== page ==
Extreme Weather and Ecosystem Change

A man pours water from a pot on the back of a floating house boat.

The Issue 

Even small fluctuations in the air’s temperature can increase the frequency and intensity of extreme weather events and change the local ecosystem. Some areas may experience increased flooding events from hurricanes and other hydrometeorological events, while other areas facing increased aridity and drought conditions are more prone to wildfires and dust storms. These changes not only motivate humans to leave their homes, but they can spur the migration of other species as well. Warmer temperatures in the water, for example, can cause ecosystem changes and habitats for disease-bearing organisms to expand to new areas. Warmer temperatures can also lead to excessive harmful algal growth that can deplete the water’s oxygen and block sunlight, disrupting ecosystems in the water. These changes to natural systems affect health in different ways. Researching these effects can lead to improved capabilities to anticipate extreme weather and ecological transitions and avoid devastating impacts for health and livelihoods.

CHI Research & Action 

CHI researchers are studying the effects of climate change on “extreme weather” events such as hurricanes, tornadoes, wildfires, droughts and dust storms. We are investigate the climate system, health impacts, prediction capabilities, resilient technologies and governance structures. For example, our researchers recently used climate change predictions to estimate the concentration of dust particles in the air over the coming decades and the associated impact on public health. This analysis showed that under one climate scenario, we may see an increase of over 200% in dust-related deaths with an economic value of $34 billion. Another study analyzed the effects of extreme heat on pregnancy and maternal health, finding that high temperatures can affect the length of pregnancy, fluctuations in birth weight, and frequency of stillbirths. Additional projects at CHI are further exploring the effects that extreme weather and ecosystem changes have on both public health and infrastructure.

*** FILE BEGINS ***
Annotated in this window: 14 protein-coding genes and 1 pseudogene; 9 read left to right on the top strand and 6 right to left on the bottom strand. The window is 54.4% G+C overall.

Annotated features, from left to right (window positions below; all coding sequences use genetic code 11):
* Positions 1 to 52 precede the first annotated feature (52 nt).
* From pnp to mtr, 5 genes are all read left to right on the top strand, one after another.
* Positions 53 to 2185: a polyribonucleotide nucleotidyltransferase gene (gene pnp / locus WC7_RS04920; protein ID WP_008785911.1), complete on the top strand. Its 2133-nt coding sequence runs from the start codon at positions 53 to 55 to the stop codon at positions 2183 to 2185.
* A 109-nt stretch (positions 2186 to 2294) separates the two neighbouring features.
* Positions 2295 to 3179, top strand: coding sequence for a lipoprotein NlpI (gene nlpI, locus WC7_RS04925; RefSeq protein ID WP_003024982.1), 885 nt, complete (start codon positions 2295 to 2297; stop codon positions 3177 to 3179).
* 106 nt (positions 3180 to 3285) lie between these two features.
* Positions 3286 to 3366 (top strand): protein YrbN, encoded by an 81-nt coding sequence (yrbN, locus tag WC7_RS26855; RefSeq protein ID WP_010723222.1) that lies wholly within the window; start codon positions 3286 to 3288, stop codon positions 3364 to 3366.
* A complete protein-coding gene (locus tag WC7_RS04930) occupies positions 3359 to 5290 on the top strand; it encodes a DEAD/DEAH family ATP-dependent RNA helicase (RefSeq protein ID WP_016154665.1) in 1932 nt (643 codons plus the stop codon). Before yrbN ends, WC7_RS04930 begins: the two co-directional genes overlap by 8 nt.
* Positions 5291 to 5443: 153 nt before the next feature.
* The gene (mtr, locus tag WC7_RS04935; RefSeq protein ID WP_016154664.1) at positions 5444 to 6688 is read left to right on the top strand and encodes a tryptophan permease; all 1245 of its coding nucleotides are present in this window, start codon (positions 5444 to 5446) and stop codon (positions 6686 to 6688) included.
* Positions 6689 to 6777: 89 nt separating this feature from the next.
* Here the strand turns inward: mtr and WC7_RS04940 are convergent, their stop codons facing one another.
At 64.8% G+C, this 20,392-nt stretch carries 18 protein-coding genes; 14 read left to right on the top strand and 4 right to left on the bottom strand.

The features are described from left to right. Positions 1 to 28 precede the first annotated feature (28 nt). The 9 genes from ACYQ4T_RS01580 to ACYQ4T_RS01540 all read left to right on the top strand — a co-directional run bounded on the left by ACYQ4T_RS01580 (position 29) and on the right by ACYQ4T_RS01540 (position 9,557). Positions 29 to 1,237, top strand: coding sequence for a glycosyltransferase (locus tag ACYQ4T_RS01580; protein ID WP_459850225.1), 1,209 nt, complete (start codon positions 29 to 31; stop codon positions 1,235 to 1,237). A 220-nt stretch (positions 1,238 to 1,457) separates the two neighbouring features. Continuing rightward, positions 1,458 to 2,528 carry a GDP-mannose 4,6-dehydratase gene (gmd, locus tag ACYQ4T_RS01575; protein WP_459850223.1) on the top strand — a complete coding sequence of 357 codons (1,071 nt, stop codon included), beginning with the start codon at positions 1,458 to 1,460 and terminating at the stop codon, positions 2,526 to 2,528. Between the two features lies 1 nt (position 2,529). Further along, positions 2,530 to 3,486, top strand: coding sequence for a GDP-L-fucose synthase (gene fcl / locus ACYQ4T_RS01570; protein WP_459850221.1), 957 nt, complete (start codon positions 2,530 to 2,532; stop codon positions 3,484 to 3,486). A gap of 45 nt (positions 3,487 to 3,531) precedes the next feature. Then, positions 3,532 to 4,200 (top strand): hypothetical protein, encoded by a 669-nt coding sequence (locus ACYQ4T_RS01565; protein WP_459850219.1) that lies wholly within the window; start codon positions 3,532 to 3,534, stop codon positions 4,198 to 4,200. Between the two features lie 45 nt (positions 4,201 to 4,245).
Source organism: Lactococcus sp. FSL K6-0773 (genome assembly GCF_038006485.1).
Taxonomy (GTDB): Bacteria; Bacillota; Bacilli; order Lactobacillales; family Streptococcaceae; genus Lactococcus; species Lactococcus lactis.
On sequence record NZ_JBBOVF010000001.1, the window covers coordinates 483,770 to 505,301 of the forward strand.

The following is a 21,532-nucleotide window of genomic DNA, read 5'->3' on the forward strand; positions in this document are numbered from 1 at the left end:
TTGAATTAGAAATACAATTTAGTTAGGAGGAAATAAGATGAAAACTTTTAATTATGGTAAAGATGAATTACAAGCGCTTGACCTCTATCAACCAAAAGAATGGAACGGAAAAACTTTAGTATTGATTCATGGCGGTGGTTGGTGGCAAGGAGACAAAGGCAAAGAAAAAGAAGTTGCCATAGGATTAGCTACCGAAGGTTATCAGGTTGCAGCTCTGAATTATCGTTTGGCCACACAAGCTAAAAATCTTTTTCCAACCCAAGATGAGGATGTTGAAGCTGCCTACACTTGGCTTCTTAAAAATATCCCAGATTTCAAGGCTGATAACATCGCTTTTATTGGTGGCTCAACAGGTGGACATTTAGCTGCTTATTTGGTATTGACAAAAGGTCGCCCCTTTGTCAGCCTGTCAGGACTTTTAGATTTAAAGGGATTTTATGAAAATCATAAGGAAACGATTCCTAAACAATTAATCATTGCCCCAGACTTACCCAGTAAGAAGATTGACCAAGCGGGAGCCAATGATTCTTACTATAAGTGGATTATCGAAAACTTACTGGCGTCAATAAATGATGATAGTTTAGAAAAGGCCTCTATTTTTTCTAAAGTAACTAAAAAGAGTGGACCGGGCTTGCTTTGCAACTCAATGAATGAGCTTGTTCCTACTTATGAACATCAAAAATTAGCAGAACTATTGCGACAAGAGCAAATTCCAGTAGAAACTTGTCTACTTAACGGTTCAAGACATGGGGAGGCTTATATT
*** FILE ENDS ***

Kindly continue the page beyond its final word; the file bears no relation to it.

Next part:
Our Experts

Payman Dehghanian
Assistant Professor, Electrical and Computer Engineering
GW School of Engineering and Applied Science

Royce Francis
Associate Professor, Engineering Management and Systems Engineering
GW School of Engineering and Applied Science

Samer Hamdar
Associate Professor
GW School of Engineering and Applied Science